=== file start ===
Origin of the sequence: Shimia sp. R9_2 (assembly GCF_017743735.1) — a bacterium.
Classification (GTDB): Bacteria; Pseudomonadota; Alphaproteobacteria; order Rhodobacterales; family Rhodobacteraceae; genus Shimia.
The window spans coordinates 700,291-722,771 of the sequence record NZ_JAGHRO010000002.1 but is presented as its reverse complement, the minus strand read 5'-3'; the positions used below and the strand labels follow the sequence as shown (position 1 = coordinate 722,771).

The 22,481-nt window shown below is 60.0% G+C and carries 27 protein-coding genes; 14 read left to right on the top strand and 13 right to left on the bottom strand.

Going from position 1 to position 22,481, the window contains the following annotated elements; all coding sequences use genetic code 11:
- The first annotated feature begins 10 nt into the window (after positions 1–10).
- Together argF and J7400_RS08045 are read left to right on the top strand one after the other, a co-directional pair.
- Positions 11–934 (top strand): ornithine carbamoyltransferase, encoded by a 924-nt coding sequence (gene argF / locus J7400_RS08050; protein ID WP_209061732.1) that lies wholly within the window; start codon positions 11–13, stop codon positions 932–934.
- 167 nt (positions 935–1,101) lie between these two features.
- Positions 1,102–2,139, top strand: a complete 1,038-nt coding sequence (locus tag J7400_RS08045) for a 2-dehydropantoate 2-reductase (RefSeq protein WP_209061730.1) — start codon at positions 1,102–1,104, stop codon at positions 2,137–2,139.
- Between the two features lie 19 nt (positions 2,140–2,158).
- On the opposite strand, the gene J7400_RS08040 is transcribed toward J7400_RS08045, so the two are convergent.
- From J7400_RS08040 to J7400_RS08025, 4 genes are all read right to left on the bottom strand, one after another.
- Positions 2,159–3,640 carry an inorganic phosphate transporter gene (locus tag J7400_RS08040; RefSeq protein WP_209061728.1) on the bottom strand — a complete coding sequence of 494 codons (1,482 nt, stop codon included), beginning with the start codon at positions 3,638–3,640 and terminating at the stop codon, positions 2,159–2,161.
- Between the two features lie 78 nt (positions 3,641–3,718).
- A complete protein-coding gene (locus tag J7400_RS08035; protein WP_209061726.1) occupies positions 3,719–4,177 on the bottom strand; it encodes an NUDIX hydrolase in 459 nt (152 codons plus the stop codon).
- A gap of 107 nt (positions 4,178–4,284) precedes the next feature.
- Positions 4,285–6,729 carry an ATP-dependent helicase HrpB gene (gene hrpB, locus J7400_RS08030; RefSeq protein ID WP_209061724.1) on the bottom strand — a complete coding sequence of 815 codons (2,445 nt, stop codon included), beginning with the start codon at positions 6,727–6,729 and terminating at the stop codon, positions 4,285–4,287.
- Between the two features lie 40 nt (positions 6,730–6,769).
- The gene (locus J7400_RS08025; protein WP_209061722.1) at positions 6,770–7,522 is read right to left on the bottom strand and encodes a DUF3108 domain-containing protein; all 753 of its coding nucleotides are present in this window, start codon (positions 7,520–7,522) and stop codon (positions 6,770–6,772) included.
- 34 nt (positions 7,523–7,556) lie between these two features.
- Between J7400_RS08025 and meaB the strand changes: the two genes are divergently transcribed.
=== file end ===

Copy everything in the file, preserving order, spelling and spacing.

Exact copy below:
Origin of the sequence: Shimia sp. R9_2 (assembly GCF_017743735.1) — a bacterium.
Classification (GTDB): Bacteria; Pseudomonadota; Alphaproteobacteria; order Rhodobacterales; family Rhodobacteraceae; genus Shimia.
The window spans coordinates 700,291-722,771 of the sequence record NZ_JAGHRO010000002.1 but is presented as its reverse complement, the minus strand read 5'-3'; the positions used below and the strand labels follow the sequence as shown (position 1 = coordinate 722,771).

The 22,481-nt window shown below is 60.0% G+C and carries 27 protein-coding genes; 14 read left to right on the top strand and 13 right to left on the bottom strand.

Going from position 1 to position 22,481, the window contains the following annotated elements; all coding sequences use genetic code 11:
- The first annotated feature begins 10 nt into the window (after positions 1–10).
- Together argF and J7400_RS08045 are read left to right on the top strand one after the other, a co-directional pair.
- Positions 11–934 (top strand): ornithine carbamoyltransferase, encoded by a 924-nt coding sequence (gene argF / locus J7400_RS08050; protein ID WP_209061732.1) that lies wholly within the window; start codon positions 11–13, stop codon positions 932–934.
- 167 nt (positions 935–1,101) lie between these two features.
- Positions 1,102–2,139, top strand: a complete 1,038-nt coding sequence (locus tag J7400_RS08045) for a 2-dehydropantoate 2-reductase (RefSeq protein WP_209061730.1) — start codon at positions 1,102–1,104, stop codon at positions 2,137–2,139.
- Between the two features lie 19 nt (positions 2,140–2,158).
- On the opposite strand, the gene J7400_RS08040 is transcribed toward J7400_RS08045, so the two are convergent.
- From J7400_RS08040 to J7400_RS08025, 4 genes are all read right to left on the bottom strand, one after another.
- Positions 2,159–3,640 carry an inorganic phosphate transporter gene (locus tag J7400_RS08040; RefSeq protein WP_209061728.1) on the bottom strand — a complete coding sequence of 494 codons (1,482 nt, stop codon included), beginning with the start codon at positions 3,638–3,640 and terminating at the stop codon, positions 2,159–2,161.
- Between the two features lie 78 nt (positions 3,641–3,718).
- A complete protein-coding gene (locus tag J7400_RS08035; protein WP_209061726.1) occupies positions 3,719–4,177 on the bottom strand; it encodes an NUDIX hydrolase in 459 nt (152 codons plus the stop codon).
- A gap of 107 nt (positions 4,178–4,284) precedes the next feature.
- Positions 4,285–6,729 carry an ATP-dependent helicase HrpB gene (gene hrpB, locus J7400_RS08030; RefSeq protein ID WP_209061724.1) on the bottom strand — a complete coding sequence of 815 codons (2,445 nt, stop codon included), beginning with the start codon at positions 6,727–6,729 and terminating at the stop codon, positions 4,285–4,287.
- Between the two features lie 40 nt (positions 6,730–6,769).
- The gene (locus J7400_RS08025; protein WP_209061722.1) at positions 6,770–7,522 is read right to left on the bottom strand and encodes a DUF3108 domain-containing protein; all 753 of its coding nucleotides are present in this window, start codon (positions 7,520–7,522) and stop codon (positions 6,770–6,772) included.
- 34 nt (positions 7,523–7,556) lie between these two features.
- Between J7400_RS08025 and meaB the strand changes: the two genes are divergently transcribed.